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Modest Bill’s Success Sets Stage for Bolder Effort

Energy efficiency, which typically enjoys strong bipartisan backing, has been caught in recent hyperpartisan battling

Late in the afternoon on Dec. 6, the Senate did something unlikely — it unanimously cleared an energy bill.

Perhaps more striking was the lopsided 398-2 vote in the House a day earlier to pass the same measure (HR 6582).

While the package of energy efficiency provisions was decidedly modest in scope, its success was still notable given the political gridlock surrounding energy policy in the 112th Congress. Supporters see it as a foundation on which the next Congress can build.

“Energy efficiency can bridge the partisan divide,” Alliance to Save Energy President Kateri Callahan said.

The bill mandates technical changes to federal energy efficiency standards for appliances such as water heaters and requires better coordination of Energy Department research programs. Yet, enacting even this bare-bones legislation required months of behind-the-scenes maneuvering , underscoring just how bitter the debate over energy policy has become.

Efficiency, long considered the “low-hanging fruit” when it comes to reducing energy demand, and consequently greenhouse gas emissions, has typically enjoyed strong bipartisan backing.

“When you think about those ways and those areas we can actually make a difference with energy and cost of energy, it’s by using less,” Alaska GOP Sen. Lisa Murkowski, who co-authored part of the bill headed to President Barack Obama’s desk, said last week. “It’s just so straightforward.”

Regardless of political persuasion or geography, “everybody benefits from efficiency,” Sen. Jeanne Shaheen, D-N.H., told reporters last month. “It’s a no-brainer.”

Yet, in the past two years, even efficiency got caught up in the hyperpartisan fighting over Solyndra, the economic stimulus and Obama’s “war on coal.” GOP Sen. Rand Paul of Kentucky, a tea party favorite, set the tone during a March 2011 hearing in the Senate Energy and Natural Resources Committee, when he railed against federal efficiency standards that he blamed for poorly flushing toilets and expensive light bulbs.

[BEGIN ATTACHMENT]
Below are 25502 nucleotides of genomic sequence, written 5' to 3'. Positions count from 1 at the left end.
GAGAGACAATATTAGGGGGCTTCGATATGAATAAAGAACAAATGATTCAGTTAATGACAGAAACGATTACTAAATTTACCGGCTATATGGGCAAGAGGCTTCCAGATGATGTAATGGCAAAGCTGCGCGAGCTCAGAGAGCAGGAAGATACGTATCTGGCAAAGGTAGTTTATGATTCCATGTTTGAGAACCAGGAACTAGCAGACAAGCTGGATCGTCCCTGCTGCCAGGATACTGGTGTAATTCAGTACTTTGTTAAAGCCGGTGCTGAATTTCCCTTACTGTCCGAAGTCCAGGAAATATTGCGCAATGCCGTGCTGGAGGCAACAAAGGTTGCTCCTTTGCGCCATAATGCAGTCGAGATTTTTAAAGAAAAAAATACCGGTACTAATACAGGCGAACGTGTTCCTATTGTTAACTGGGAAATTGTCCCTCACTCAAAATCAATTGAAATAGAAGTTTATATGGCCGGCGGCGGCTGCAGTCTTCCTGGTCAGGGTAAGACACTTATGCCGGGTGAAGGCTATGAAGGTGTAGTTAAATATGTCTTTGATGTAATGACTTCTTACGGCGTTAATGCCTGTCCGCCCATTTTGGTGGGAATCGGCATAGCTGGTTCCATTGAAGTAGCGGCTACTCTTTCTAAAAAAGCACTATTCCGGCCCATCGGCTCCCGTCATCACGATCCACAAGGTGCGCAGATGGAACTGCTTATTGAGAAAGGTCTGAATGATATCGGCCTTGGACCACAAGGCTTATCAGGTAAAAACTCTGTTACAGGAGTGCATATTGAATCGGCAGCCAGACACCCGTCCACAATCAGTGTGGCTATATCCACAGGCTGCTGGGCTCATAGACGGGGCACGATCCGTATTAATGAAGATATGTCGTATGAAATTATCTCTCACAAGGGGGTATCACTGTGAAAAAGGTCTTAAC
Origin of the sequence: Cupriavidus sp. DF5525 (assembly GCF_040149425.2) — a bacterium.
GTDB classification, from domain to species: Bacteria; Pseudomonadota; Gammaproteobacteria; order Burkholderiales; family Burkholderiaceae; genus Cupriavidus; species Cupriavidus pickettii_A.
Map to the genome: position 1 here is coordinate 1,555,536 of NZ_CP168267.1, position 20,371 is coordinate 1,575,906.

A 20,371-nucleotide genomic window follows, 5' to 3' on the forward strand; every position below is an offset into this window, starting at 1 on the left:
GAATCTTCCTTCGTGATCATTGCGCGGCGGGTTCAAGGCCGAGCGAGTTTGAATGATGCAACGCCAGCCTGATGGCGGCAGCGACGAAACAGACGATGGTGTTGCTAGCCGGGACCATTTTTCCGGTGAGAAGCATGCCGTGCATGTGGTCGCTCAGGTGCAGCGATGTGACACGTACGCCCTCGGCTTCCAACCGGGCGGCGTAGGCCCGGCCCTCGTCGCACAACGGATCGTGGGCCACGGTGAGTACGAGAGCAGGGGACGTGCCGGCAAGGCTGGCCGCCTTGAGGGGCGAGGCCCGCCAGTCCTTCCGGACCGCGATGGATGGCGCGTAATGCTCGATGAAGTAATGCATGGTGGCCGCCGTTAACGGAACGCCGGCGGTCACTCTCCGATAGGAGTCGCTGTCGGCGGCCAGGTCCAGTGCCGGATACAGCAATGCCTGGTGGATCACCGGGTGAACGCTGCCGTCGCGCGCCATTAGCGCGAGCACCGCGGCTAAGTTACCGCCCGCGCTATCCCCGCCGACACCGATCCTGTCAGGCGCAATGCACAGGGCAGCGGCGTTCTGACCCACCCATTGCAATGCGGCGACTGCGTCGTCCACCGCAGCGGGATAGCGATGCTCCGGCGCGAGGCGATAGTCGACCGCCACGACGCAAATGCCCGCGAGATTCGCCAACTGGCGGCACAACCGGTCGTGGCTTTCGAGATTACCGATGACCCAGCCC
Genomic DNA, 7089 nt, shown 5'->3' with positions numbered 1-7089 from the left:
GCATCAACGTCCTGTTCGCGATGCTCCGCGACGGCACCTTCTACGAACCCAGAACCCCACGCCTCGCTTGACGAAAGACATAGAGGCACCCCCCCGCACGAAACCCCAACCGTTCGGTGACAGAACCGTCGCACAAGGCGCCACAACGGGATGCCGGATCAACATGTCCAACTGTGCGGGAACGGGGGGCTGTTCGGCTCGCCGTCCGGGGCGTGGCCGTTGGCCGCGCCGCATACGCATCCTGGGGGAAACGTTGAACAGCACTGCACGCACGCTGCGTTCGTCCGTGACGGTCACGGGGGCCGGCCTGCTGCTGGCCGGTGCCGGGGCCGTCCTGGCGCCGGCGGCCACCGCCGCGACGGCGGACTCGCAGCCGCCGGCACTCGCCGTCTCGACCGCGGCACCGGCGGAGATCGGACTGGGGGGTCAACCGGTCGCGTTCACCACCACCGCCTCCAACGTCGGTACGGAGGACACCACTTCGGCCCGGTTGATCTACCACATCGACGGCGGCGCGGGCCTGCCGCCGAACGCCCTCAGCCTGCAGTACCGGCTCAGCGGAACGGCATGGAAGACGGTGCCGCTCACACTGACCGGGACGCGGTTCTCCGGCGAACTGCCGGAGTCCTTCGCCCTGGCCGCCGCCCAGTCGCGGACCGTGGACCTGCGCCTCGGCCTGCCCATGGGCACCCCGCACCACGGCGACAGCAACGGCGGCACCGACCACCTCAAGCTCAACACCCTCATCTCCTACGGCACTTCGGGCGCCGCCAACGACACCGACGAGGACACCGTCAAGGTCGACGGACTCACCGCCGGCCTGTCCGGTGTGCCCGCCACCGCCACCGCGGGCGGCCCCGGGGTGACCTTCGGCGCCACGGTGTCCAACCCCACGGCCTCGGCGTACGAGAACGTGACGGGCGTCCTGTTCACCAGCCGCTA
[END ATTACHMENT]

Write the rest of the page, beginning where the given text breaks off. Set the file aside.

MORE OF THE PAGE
“I blame you and people like you who want to tell me what I can install in my house,” he lectured an Energy Department witness.

Egged on by Rush Limbaugh and other conservatives, House Republicans last December insisted that an omnibus appropriations bill include a policy rider barring new efficiency standards for light bulbs from taking effect as scheduled in January. Obama ultimately signed the prohibition, and it continues over objections of the lighting industry, which had helped negotiate the standards enacted in 2007 with bipartisan support and signed into law by President George W. Bush.

Adding insult to injury, one of the Republicans leading the push to repeal the lighting standards, Rep. Michael C. Burgess of Texas, is an honorary vice chairman of the Alliance to Save Energy, which played a central role in getting the standards enacted.

Despite the difficult House political dynamics, Shaheen and Sen. Rob Portman, R-Ohio, labored patiently for 18 months on building support for their own comprehensive energy efficiency measure.

Their effort could be considered a textbook case on how to pass a bill.

To win approval by the Energy panel, they tweaked the bill to address industry concerns about some of the proposed standards. To mollify deficit concerns, they even added language cutting authorized spending levels elsewhere in the federal government to offset the spending allowed under their own measure.

The pair also assembled the support of dozens of interest groups from across the political spectrum, as varied as the U.S. Chamber of Commerce and the Natural Resources Defense Council. Despite their pleas to Senate leaders and their respective colleagues, Shaheen and Portman were unable to secure floor time for the bill, in large part over fears of a flood of contentious amendments.

As a backup plan, they chose the least controversial provisions from the bill and packaged them with other efficiency language from a separate bipartisan bill sponsored by Murkowski and Energy and Natural Resources Chairman Jeff Bingaman, D-N.M. That bill moved through the Senate by unanimous consent in September, prompting bicameral, bipartisan talks that led to the more pared-down version sent to the president’s desk last week.

Still, Rob Mosher, director of government relations for the Alliance to Save Energy, said the measure’s success is a milestone. “It’s important to advance energy efficiency policy in a bipartisan manner, and that’s what this bill accomplishes,” he said.

GOP House Energy and Commerce Committee aides say efficiency is clearly an area of “common ground,” though they predict the Shaheen-Portman bill will need some “reworking” to move through that chamber.

Shaheen said recently that she and Portman planned to huddle soon to discuss strategy for the next year, including whether changes to their broader bill are needed. Murkowski, meanwhile, said a comprehensive energy bill that she plans to offer next year will include a substantial title on reducing consumption.

“When we were kicking around first drafts, I said, ‘You can’t have such a short provision on efficiency. We need to beef it up,’” Murkowski said.

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